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Softproof – opportunity or risk?

Softproof means: The correct color display of a printed product on a monitor. Both a standardized print, e.g. according to process standard offset printing, can be simulated – e.g. a later offset print according to ISOCoatedV2 can be simulated correctly in colour on the screen – and the output on digital terminals such as LFP systems in advertising technology. From a technical point of view, soft proofs are now well controllable. The monitor technology is advanced enough to provide excellent displays with a high color gamut and consistent illumination even …

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Embed profiles for proofing? Yes or No?

The question often arises whether color profiles should be embedded in the PDF files for proofing. To answer the question, you have to get some answers: The proof should simulate the subsequent offset printing. For offset printing, with few exceptions, the imagesetters have been configured so that a 70% black in the file is displayed as 70% black on the printing plate, no matter what profile was specified in the file. It didn’t matter whether it was coated paper or uncoated paper: 70% in the file corresponded to 70% on …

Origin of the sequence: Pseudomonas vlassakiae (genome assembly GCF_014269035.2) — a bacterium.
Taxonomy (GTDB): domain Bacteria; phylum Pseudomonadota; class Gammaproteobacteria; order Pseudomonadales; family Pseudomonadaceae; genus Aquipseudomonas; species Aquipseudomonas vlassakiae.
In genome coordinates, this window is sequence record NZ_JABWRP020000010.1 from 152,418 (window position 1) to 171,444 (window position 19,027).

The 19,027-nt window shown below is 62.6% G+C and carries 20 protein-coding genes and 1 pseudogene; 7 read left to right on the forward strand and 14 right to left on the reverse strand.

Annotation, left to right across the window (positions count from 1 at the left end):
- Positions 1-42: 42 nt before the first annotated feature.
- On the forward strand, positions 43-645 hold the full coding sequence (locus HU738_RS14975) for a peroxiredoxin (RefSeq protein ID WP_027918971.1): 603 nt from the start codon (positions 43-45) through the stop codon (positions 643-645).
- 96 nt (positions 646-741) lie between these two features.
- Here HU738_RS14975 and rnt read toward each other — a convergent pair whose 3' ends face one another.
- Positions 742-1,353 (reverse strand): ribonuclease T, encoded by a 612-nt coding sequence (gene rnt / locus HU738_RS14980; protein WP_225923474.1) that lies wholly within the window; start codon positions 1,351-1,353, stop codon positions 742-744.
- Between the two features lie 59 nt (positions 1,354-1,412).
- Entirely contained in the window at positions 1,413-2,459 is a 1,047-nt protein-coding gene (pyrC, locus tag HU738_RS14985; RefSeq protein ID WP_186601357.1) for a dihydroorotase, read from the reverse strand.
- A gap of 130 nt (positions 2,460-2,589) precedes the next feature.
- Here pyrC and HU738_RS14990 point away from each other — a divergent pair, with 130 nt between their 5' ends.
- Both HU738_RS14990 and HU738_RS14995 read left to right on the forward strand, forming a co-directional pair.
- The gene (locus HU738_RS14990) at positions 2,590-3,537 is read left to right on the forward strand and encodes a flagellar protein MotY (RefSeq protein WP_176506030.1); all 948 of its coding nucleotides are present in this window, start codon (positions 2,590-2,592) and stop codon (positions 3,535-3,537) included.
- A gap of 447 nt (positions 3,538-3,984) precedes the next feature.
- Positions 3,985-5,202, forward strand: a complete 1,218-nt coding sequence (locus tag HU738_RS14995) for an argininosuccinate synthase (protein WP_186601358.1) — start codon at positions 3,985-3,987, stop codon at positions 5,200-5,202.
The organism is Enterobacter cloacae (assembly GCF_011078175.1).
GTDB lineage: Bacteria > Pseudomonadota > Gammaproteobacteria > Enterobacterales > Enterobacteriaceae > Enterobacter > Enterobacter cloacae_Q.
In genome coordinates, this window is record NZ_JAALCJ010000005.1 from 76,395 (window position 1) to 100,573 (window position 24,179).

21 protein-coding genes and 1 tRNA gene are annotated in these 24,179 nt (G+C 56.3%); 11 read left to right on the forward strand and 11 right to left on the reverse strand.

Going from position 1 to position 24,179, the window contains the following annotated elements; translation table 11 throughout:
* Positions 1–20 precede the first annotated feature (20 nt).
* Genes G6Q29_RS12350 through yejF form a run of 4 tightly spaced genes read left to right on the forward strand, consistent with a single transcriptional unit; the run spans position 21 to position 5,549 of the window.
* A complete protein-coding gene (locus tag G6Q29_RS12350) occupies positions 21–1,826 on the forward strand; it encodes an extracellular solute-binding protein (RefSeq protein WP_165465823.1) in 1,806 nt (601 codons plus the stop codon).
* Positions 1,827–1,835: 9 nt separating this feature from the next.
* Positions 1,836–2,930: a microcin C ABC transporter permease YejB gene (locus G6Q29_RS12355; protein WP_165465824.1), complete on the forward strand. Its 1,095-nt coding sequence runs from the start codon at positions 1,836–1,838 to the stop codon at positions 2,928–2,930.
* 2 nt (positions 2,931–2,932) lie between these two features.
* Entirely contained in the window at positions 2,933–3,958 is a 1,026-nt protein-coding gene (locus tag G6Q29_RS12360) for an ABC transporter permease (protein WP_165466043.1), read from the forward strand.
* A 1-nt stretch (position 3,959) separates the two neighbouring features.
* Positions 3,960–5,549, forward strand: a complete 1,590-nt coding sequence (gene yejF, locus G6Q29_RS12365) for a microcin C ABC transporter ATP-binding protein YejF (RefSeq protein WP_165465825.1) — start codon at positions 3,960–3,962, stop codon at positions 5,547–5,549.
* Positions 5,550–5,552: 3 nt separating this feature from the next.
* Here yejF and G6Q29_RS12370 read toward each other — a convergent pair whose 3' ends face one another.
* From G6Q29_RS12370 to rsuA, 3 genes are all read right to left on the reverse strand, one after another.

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Depending on the selected setting, the EAN lines in proofs are displayed smoother or less smooth. It is clearly recognizable that the modules are built up by many colours and especially within the narrow black lines a considerable increase in width takes place. Normally, a narrow black EAN bar should correspond to the width of the white space in between.

Verifiability of GTIN codes in proofing

Proofing service providers are increasingly required to be able to display “verifiable” GTIN codes, i.e. barcodes in the proof. The background to this is that especially the big german discounters like Aldi, Lidl, Hofer & Co. want to see a packaging proof from their suppliers in advance for approval. This packaging proof is not only visually assessed according to colour, but also the legibility of the printed EAN codes is evaluated using a measuring device and must meet certain criteria: Symbol contrast, modulation, decodability, defects, blemish: all this is measured …

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What data should I give for proofing?